Sermon: How Will Believers Be Changed in a Twinkling of an eye?
How Will Believers Be Changed in a Twinkling of an Eye?
At that time, all who believe in Jesus, living and dead, will be changed into the celebrated, everlasting bodies that have been promised to us. Death will be forever gone. Death will never be able to hurt anybody again.
To gather an understanding of this question, we must look at 1 Corinthians 15:50-53. We, as a whole, face various constraints. There are those individuals who have physical, mental, or emotional debilitations who are particularly mindful of this.
I declare to you, brothers and sisters, that flesh and blood cannot inherit the kingdom of God, nor does the perishable inherit the imperishable. Listen, I tell you a mystery: We will not all sleep, but we will all be changed — in a flash, in the twinkling of an eye, at the last trumpet. For the trumpet will sound, the dead will be raised imperishable, and we will be changed. For the perishable must clothe itself with the imperishable, and the mortal with immortality (1 Corinthians 15:50-53).
Some people might be visually impaired; however, they can see a better approach to living. Some people might be hard of hearing, yet they can hear the Good News of God. Some people might be weak and lame, yet they can stroll in the love of God.
Moreover, they have the support that those impairments are just transitory, they are temporary. Paul lets us know that all believers will be given new bodies when Jesus returns, and these bodies will be without handicaps, never to become sick again, never to become injured, or die. This is the hope and trust for us to cling to during our time of suffering.
What Does ‘In a Twinkling of an Eye’ Mean?
What Paul is telling us is that our mortal, sinful, and corrupt bodies cannot enter into the Kingdom of God. This earthly body must pass away as we Christians, those who believe and accept Jesus Christ as Lord and Savior will inherit a new body that is free from all sin, sorrow, sickness, and death.
The significance of these words is accentuated by Paul's first interjection: "Now this I say, brethren" (v. 50). One is to take an uncommon note here “that flesh and blood cannot inherit the kingdom of God, nor does the perishable inherit the imperishable” (v. 50).
Paul alludes to the people who will be living at whatever point Christ will come back to earth. "Flesh and blood" were usually used to signify the living. "Inherit" signifies to get, have, and conveys no uncommon religious importance here. Both the living and the dead will go through change at the return of Jesus Christ; the living will be changed; the dead will be resurrected.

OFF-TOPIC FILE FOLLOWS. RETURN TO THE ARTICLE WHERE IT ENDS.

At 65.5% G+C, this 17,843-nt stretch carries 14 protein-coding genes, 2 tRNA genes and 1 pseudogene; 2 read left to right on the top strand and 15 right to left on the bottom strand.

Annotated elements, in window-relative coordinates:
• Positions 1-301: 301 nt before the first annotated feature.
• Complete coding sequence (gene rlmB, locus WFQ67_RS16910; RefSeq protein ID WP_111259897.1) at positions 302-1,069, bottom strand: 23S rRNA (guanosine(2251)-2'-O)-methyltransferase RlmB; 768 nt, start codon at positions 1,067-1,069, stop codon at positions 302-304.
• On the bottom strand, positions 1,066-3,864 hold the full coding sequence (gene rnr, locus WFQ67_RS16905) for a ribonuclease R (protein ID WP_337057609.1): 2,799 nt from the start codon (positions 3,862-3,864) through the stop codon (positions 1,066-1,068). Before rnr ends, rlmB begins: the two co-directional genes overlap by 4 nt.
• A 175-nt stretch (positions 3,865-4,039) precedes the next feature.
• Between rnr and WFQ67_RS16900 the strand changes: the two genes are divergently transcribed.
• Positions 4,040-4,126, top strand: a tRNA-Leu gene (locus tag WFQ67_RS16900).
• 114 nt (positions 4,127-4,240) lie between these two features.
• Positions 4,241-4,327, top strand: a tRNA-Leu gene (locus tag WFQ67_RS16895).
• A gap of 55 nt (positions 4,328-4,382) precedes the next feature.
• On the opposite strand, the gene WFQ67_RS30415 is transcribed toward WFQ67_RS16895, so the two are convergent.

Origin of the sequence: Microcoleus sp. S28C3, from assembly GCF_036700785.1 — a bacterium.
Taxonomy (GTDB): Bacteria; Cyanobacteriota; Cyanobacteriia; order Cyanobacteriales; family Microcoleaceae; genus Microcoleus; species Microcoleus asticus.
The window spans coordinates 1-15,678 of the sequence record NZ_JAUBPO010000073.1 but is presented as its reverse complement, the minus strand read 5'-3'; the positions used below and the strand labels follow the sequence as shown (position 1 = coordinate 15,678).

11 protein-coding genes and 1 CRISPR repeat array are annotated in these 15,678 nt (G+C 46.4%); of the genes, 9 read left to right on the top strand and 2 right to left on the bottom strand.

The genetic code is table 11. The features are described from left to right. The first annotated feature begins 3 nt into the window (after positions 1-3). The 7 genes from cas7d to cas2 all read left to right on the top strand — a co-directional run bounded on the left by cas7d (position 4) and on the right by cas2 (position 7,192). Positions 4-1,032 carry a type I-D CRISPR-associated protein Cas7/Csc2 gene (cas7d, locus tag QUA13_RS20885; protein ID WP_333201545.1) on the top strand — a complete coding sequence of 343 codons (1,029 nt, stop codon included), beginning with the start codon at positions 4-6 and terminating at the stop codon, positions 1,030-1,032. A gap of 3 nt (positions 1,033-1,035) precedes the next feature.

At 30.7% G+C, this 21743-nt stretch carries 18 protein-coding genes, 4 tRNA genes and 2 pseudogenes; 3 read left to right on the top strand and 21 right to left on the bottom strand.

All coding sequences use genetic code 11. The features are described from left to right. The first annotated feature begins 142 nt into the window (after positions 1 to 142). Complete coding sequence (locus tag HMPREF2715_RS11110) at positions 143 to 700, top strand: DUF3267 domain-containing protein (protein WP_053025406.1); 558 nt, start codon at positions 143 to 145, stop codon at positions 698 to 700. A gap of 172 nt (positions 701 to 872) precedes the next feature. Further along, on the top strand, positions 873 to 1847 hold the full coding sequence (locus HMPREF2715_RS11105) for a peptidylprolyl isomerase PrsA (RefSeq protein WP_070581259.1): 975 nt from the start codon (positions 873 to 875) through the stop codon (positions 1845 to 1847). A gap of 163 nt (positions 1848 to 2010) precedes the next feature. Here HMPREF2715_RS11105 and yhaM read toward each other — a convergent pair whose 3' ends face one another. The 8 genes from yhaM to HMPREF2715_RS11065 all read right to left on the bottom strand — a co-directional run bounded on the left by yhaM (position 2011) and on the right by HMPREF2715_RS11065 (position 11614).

Paul is announcing, “Behold, I show you a mystery” (v. 51). Here he is telling the readers to listen to him and that he has something that is especially important to say. This is another surprising decree. He is uncovering the secret mystery of how our corrupt, temporal human bodies might perhaps enter forever with God.
The simple answer is that they cannot, regardless of whether those bodies are those of believers who have ensured salvation through faith in Christ. Each and every born-again Christian will be changed from their normal human body to their celebrated heavenly body.
This will all happen when Christ returns for His children, as He said in John 14:2-3. The dead in Christ will rise first into a new heavenly body, and we that are alive and remain will be caught up to meet them in the air and be transformed as well.
“We shall not all sleep” (v. 51) proclaims that Christians who are alive on that day will not die yet they will be changed right away. The blast of a trumpet will introduce the New Heaven and New Earth.
The Jewish people would comprehend the meaning of this since trumpets were constantly blown to flag the beginning of incredible events and other exceptional occasions (Numbers 10:10). This is what is called the second coming of Christ. Paul was not implying that it was about to happen at that time.
This transformation will be instantaneous, “in a moment, in the twinkling of an eye” (v. 52). It has been referred to as “in the blink of an eye.” This will happen so fast that it defies any type of measurement that can be thought of. It will happen so fast that no one will have time to say, “Jesus is here! There He is!” That time is immeasurable.
How Should Christians Respond to This Change?
Paul says that “changing” will be joined by the sound of a trumpet blasting, something that frequently announced the presence of God in Scripture. This last trumpet symbolizes a conclusion, an ending of something that has taken place.
This final trumpet sound will also announce that God's children will never be isolated from Him again. That trumpet sounding is the Lord’s call to all of humanity as He calls the dead to life. Jesus spoke to the man who had died and had been in the grave for four days.